Through this column, I periodically introduce you to social media platforms that have recently stormed the shores of business marketing. Some have been a great fit for enhancing an independent agency’s marketing and public relations efforts; others seem to be more of a stretch. In either case, I believe there is a lot to learn from the brain trust that goes into their creation. This latest concept is no different.

Related: Read Gilman’s December column on s-commerce, “Was it good for you?”

Depending on where you live and what your source of news is, you may have heard a bit about Groupon, a social media platform that is based on the concept of collective buying. It has been around for less than 3 years and just a couple of months ago, it was reported that Google offered to buy it for $6 billion. Groupon CEO Andrew Mason turned them down.

How it works
Groupon’s business model is pretty simple. Each morning the nearly 20 million subscribers receive an e-mail promoting the “Daily Deal” for discounts on products and services from local businesses. That means that my deal is different in New Jersey than what you might see in Austin, Texas, or Peterborough, UK (Groupon has a global footprint).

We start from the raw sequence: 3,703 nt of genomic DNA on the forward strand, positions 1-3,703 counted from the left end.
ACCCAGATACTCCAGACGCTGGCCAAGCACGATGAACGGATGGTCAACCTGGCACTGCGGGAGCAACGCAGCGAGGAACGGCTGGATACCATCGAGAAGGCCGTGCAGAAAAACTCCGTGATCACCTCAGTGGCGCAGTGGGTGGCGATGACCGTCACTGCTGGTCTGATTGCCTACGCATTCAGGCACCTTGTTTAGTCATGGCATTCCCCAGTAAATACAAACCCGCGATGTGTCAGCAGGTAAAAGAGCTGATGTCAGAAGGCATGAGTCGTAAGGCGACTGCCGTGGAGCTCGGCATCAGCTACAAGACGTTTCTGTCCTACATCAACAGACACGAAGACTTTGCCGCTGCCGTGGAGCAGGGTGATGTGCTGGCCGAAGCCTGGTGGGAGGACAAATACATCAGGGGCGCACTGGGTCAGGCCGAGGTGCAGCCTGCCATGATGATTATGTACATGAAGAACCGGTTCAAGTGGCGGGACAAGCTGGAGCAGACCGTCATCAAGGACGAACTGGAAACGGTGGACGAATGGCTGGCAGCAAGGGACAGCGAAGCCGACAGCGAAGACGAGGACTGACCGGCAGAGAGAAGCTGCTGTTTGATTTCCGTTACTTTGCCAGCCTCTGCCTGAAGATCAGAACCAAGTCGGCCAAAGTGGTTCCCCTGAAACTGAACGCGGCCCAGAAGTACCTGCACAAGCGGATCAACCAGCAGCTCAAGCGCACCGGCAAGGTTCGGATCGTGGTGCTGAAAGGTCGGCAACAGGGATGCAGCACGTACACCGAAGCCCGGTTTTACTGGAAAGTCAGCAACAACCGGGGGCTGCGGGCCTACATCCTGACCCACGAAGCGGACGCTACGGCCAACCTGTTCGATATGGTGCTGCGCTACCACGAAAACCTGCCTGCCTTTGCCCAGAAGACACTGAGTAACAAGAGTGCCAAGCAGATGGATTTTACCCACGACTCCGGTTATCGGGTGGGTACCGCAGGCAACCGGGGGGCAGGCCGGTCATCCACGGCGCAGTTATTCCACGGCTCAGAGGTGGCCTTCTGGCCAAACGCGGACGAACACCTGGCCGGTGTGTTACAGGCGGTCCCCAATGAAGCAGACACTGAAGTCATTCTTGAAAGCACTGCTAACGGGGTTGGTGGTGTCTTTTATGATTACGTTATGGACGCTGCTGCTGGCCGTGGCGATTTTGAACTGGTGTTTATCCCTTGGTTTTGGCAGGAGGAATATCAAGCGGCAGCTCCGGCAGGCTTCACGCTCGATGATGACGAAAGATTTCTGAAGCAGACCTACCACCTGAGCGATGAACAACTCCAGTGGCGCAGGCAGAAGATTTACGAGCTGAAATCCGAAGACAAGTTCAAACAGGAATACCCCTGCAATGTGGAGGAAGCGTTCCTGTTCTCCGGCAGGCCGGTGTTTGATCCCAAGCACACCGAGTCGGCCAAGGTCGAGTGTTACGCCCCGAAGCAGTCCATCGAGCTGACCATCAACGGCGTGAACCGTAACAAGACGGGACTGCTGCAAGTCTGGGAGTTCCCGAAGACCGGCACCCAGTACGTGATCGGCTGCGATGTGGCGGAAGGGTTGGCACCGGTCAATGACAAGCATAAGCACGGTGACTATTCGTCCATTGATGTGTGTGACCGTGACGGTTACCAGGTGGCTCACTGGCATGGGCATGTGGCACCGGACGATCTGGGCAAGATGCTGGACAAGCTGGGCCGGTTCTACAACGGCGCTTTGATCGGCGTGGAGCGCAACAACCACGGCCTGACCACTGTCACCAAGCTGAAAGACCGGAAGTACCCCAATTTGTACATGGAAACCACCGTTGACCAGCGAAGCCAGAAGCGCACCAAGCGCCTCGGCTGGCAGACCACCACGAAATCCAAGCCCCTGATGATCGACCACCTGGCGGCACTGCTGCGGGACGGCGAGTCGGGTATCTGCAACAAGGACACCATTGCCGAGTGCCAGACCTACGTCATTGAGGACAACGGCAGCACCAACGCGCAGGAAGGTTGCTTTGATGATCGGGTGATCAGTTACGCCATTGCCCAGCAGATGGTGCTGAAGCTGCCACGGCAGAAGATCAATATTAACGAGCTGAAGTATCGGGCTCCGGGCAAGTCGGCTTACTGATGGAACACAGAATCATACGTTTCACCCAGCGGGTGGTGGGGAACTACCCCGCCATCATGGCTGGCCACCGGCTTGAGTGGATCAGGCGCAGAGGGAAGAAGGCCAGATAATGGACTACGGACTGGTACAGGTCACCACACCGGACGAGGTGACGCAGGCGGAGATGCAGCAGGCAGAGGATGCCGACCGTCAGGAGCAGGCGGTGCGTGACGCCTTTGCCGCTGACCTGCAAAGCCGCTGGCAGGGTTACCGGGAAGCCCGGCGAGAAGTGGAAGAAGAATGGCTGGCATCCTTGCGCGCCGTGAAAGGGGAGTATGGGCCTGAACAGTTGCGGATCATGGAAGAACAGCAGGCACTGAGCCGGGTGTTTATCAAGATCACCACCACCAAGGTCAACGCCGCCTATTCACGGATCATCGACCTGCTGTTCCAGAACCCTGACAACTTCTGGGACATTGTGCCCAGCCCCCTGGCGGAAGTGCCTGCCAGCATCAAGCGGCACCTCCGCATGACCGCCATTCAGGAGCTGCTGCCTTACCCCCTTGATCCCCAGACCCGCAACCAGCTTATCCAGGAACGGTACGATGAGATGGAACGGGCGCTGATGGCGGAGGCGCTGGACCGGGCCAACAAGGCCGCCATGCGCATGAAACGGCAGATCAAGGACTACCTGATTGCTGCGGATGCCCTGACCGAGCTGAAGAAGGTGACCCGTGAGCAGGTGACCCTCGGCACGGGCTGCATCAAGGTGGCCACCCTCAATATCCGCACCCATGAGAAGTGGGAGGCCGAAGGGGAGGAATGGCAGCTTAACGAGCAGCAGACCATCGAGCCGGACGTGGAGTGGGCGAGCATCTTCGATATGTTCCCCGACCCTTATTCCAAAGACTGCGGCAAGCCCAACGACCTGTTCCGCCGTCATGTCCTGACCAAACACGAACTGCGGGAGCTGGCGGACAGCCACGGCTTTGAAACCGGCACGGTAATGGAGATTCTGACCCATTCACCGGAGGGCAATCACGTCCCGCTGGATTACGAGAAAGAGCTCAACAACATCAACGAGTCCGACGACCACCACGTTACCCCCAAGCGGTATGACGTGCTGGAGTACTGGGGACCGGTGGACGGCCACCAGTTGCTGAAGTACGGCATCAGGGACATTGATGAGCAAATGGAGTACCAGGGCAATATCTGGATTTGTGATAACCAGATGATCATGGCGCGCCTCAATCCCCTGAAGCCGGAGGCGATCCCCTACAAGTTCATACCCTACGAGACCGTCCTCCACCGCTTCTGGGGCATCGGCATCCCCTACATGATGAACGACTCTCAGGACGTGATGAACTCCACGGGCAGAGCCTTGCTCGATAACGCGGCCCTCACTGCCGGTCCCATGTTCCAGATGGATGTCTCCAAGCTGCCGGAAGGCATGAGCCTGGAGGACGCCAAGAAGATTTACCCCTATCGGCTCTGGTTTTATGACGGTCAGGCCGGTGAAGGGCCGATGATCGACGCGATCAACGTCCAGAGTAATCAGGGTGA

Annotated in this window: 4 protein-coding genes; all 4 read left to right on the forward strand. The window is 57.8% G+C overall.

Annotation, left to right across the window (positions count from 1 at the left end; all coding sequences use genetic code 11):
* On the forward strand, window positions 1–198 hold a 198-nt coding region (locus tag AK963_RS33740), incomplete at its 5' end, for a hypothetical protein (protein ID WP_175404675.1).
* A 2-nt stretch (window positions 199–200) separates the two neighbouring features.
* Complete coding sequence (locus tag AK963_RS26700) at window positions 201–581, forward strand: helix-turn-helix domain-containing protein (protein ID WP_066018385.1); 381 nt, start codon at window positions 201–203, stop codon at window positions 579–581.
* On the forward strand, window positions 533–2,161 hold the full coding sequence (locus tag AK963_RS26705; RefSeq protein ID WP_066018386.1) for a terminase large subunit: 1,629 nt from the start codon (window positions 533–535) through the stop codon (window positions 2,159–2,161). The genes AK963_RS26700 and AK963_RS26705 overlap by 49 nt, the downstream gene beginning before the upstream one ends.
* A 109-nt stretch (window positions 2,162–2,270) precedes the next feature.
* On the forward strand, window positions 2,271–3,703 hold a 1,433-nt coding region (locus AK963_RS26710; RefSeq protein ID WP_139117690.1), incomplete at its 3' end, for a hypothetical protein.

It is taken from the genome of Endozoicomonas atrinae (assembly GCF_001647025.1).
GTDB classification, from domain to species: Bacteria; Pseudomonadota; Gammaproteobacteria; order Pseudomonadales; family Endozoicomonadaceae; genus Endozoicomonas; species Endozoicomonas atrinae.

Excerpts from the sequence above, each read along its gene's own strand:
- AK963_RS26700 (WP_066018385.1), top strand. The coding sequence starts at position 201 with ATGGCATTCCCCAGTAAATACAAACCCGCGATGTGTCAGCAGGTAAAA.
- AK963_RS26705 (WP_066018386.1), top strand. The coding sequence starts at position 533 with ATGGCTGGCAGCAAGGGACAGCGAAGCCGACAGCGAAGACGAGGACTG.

Groupon is not merely a system for accessing discount coupons. For every “Groupon” sold, somebody had to pay money for it, which means he will visit that business. In addition, the Daily Deal has a minimum number of Groupons that need to be sold before “the deal is on.” There also is a countdown clock, which tells you two things: first, how much time is left to buy the Groupon for this particular deal, and second, whether the deal is on yet. If they don’t reach the number, then all those that might have purchased the Groupons previously are refunded the cost back to their credit cards.

Groupon doesn’t say what percentage of deals don’t make the magic minimum, but they do claim 95 percent of their business customers want to repeat having their product or service as a Daily Deal. As the Groupon site shows, as of this writing, more than 20 million Groupons have been bought, resulting in a savings of more than $850 million.

There’s no financial commitment on the part of the business throughout the whole process. Groupon takes a small percentage of every Groupon sold and sends the rest to the business. Groupon provides all of the marketing and sales support and, working with the individual business, drafts all the copy used in the Daily Deal promotions.

Because a minimum number of people must buy for the offer to be valid, Groupon guarantees paying customers. “These people are not looking for the perfect deal. They’re looking for the perfect excuse to try something new,” Mason said.